What you don’t know about Social Security benefits could cost you
For so many, Social Security is the safety net they just cannot live without.
But knowing when to collect your benefits and understanding the system’s complex rules can be very vexing.
In a poll earlier this year conducted for MassMutual, nearly half of respondents ages 50 and over failed a short true/false quiz on Social Security retirement benefits.[Worried about cuts to Social Security? Here’s the bible on navigating this retirement benefit.]
During a recent online discussion, I invited Andy Landis, author of the book “Social Security: The Inside Story,” to join me in answering reader questions. Landis, who spent 12 years working for the agency, put his insider knowledge to work after he left by helping individuals and professionals understand the convoluted program. Here are some of his answers to readers:
Q: Is the surviving spouse entitled to all or a portion of the deceased spouse’s Social Security? Both spouses worked to their full retirement age.
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A widow or widower can get up to 100 percent of the deceased spouse’s benefit if claiming the benefit at full retirement age. A survivor who is dually eligible for his or her own Social Security plus a survivor payment can choose the higher of the two, or even take one early and the other later, with no carry-over of the reduction for early filing.
Q: Could you explain the process of how Congress borrows from the Social Security Trust Fund?
Nothing mysterious about it, but a lot of hype is generated. The Social Security Administration (SSA) has always been required to invest its excess funds in only one type of investment — U.S. Treasury bonds. The invested amount really is similar to any purchase of U.S. Savings Bonds. Treasury pays back the loan with interest, credited every quarter.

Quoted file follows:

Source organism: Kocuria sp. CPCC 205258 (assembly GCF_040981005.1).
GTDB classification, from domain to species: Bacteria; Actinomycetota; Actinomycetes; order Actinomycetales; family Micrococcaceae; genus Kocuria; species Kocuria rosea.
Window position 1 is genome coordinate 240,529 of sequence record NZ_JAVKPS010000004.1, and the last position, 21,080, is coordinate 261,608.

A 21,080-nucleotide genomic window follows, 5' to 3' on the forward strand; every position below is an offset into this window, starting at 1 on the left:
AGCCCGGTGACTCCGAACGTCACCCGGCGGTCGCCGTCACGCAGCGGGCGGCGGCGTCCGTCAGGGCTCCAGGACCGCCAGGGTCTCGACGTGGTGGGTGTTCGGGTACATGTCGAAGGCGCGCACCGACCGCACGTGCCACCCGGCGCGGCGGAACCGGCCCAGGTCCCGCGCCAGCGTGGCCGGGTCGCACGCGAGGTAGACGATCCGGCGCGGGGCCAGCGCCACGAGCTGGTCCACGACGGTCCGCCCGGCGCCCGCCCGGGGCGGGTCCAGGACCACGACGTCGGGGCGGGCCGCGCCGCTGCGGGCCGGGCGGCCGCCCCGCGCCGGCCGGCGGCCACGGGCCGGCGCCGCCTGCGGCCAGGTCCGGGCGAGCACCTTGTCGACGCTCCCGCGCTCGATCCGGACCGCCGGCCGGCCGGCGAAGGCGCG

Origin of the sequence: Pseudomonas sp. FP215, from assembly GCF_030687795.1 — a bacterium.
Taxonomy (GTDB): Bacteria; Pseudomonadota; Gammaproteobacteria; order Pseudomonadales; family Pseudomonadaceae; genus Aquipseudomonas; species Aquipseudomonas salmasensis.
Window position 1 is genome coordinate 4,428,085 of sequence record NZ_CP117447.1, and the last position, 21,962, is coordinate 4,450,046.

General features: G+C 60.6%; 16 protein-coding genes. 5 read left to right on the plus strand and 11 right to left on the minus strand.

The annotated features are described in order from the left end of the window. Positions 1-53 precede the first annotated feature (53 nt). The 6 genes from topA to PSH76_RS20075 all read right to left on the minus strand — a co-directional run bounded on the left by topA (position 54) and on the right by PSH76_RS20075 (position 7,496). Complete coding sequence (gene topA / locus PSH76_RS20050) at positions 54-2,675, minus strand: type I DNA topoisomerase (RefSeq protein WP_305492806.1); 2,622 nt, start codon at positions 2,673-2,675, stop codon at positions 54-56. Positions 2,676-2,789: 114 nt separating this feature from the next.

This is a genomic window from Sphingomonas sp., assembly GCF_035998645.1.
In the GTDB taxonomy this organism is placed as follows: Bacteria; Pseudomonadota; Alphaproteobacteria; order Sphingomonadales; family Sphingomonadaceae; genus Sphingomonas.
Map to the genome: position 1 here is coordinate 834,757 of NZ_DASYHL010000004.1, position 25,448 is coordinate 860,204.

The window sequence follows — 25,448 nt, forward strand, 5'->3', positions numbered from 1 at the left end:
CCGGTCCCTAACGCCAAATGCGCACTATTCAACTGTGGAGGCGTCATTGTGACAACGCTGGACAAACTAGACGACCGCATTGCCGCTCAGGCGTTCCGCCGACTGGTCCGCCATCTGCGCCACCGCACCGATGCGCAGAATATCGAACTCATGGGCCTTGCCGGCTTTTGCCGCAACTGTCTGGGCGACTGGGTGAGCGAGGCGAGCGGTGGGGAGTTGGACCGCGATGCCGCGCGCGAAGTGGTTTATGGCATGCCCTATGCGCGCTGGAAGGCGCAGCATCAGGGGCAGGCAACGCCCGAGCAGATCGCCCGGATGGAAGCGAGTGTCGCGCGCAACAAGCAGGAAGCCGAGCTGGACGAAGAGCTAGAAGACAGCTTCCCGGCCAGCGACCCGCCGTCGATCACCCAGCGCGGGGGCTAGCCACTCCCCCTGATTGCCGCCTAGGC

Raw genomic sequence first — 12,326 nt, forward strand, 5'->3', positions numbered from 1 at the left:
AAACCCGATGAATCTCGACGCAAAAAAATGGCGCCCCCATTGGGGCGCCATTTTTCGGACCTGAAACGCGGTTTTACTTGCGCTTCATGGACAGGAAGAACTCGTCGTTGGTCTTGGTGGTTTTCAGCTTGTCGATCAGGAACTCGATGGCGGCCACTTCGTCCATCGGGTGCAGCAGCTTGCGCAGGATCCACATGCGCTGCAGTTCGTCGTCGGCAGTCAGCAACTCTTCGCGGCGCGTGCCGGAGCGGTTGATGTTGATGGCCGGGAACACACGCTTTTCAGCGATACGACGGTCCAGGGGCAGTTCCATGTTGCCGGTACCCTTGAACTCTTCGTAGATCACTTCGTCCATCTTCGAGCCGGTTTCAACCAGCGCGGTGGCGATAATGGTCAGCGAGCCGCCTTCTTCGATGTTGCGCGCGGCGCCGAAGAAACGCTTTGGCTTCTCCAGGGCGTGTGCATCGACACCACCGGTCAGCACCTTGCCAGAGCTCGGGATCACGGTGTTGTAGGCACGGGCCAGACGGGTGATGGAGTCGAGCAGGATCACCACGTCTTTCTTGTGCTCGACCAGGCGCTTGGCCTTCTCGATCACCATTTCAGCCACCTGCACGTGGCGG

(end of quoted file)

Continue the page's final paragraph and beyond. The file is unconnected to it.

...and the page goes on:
Q: Isn’t there an argument for taking Social Security early because it is less likely legislators would cut benefits to people actually receiving them versus people who are not yet collecting?
We can’t predict what Congress might do, so there’s no definite answer. However, I’ve observed that changes to Social Security, actual and proposed, tend to fall on younger workers, not near-retirees, typically based on birth date rather than whether you’re already collecting. In addition, political talk is easy, but passing bills isn’t, especially to cut Social Security. So there are many factors in deciding when to take Social Security, but I think fear of political action is a smaller factor.
Q: I was an independent contractor for a few years more than 20 years ago and (stupidly) did not pay my estimated quarterly taxes or any Social Security. I have since repaid the tax debt and am clear with the IRS (thank goodness) but never paid anything into Social Security for those years. You can easily see the missed years on my work history on the “my Social Security” website. Do I need to do anything now?
You have what SSA calls an “earnings discrepancy.” If you settled up with the IRS, you might have paid your Social Security taxes as part of that, and it’s just a matter of updating SSA’s records. If not, you’ll have to pay your Social Security taxes also. Either way, you can call 800-SSA-1213 to start the correction process.
Q: I just started getting spousal benefits. I am 66 and will work for one more year. Does getting spousal benefits reduce my own benefit when I apply at 70?
As long as you were born before Jan. 2, 1954 (check!), and your spouse is getting Social Security (check!), and you first file at 66 (check!), you can draw spousal payments now and delay your own payment, which will continue to grow until 70. From Washington Post, By Michelle Singletary.
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